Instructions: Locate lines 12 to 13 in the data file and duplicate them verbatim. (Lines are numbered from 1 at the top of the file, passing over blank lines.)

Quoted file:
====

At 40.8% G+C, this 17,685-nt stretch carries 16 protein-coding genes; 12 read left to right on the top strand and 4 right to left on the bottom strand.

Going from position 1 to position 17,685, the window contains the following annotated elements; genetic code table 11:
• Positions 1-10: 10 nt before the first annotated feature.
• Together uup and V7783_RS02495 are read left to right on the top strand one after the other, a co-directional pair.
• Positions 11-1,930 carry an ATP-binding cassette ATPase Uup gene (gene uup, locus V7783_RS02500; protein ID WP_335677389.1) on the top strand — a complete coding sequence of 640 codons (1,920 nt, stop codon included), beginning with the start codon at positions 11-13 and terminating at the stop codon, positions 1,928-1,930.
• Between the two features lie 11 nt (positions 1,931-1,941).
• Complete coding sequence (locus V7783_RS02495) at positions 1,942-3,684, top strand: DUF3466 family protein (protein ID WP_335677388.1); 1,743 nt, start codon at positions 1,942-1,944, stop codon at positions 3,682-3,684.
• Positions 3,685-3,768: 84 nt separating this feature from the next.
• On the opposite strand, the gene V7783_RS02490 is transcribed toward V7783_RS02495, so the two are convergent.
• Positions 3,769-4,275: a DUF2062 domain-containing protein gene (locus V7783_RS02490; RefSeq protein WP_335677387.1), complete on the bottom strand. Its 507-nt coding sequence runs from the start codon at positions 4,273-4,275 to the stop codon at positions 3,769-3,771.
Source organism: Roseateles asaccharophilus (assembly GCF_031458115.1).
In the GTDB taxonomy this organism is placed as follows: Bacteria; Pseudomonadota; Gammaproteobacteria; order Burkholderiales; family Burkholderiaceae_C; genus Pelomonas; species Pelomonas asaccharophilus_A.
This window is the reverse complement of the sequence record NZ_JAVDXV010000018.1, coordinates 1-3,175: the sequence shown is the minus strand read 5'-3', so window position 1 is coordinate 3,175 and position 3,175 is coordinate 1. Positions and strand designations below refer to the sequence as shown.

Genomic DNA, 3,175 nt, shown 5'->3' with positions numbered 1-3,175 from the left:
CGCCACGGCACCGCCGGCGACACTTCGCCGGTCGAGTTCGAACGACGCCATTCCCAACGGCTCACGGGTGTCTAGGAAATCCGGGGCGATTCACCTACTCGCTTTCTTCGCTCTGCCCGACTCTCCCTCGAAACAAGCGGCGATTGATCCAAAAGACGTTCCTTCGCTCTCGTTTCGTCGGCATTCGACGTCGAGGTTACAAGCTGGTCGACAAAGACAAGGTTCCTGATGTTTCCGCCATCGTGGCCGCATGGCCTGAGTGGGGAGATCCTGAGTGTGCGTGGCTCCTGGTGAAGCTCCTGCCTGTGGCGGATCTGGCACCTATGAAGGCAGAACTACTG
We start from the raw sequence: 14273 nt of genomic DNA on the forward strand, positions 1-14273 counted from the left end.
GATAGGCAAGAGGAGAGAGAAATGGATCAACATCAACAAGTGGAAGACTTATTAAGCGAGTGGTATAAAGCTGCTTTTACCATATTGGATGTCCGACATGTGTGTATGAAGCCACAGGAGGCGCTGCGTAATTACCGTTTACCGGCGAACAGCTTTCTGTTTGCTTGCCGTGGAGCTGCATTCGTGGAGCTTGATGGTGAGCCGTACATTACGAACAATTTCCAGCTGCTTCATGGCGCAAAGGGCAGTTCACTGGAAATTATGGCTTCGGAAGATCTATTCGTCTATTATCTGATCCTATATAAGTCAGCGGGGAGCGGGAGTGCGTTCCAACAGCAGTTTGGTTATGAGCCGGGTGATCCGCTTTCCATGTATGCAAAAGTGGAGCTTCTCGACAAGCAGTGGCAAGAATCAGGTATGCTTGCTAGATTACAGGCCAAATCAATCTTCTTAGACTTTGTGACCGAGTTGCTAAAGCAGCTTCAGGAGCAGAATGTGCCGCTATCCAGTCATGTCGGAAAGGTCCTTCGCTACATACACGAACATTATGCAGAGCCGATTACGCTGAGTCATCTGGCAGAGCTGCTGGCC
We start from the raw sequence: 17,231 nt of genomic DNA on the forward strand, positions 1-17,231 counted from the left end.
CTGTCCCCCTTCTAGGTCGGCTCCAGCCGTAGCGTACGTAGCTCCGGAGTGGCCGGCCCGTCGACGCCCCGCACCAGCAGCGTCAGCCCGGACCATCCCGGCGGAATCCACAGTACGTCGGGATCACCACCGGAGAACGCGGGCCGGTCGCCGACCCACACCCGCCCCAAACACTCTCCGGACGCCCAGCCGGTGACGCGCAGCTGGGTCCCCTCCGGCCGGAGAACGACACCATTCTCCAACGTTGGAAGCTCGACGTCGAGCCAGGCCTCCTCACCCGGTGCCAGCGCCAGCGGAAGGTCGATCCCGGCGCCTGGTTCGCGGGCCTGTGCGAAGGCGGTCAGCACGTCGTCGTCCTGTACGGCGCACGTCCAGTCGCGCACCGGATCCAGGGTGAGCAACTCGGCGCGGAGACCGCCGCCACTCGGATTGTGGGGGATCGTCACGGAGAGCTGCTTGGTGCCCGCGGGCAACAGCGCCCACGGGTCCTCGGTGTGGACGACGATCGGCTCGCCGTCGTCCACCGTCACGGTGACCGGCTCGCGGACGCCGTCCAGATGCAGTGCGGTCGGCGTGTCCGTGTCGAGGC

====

In the GTDB taxonomy this organism is placed as follows: Bacteria; Pseudomonadota; Gammaproteobacteria; order Burkholderiales; family Burkholderiaceae_C; genus Pelomonas; species Pelomonas asaccharophilus_A.
This window is the reverse complement of the sequence record NZ_JAVDXV010000018.1, coordinates 1-3,175: the sequence shown is the minus strand read 5'-3', so window position 1 is coordinate 3,175 and position 3,175 is coordinate 1. Positions and strand designations below refer to the sequence as shown.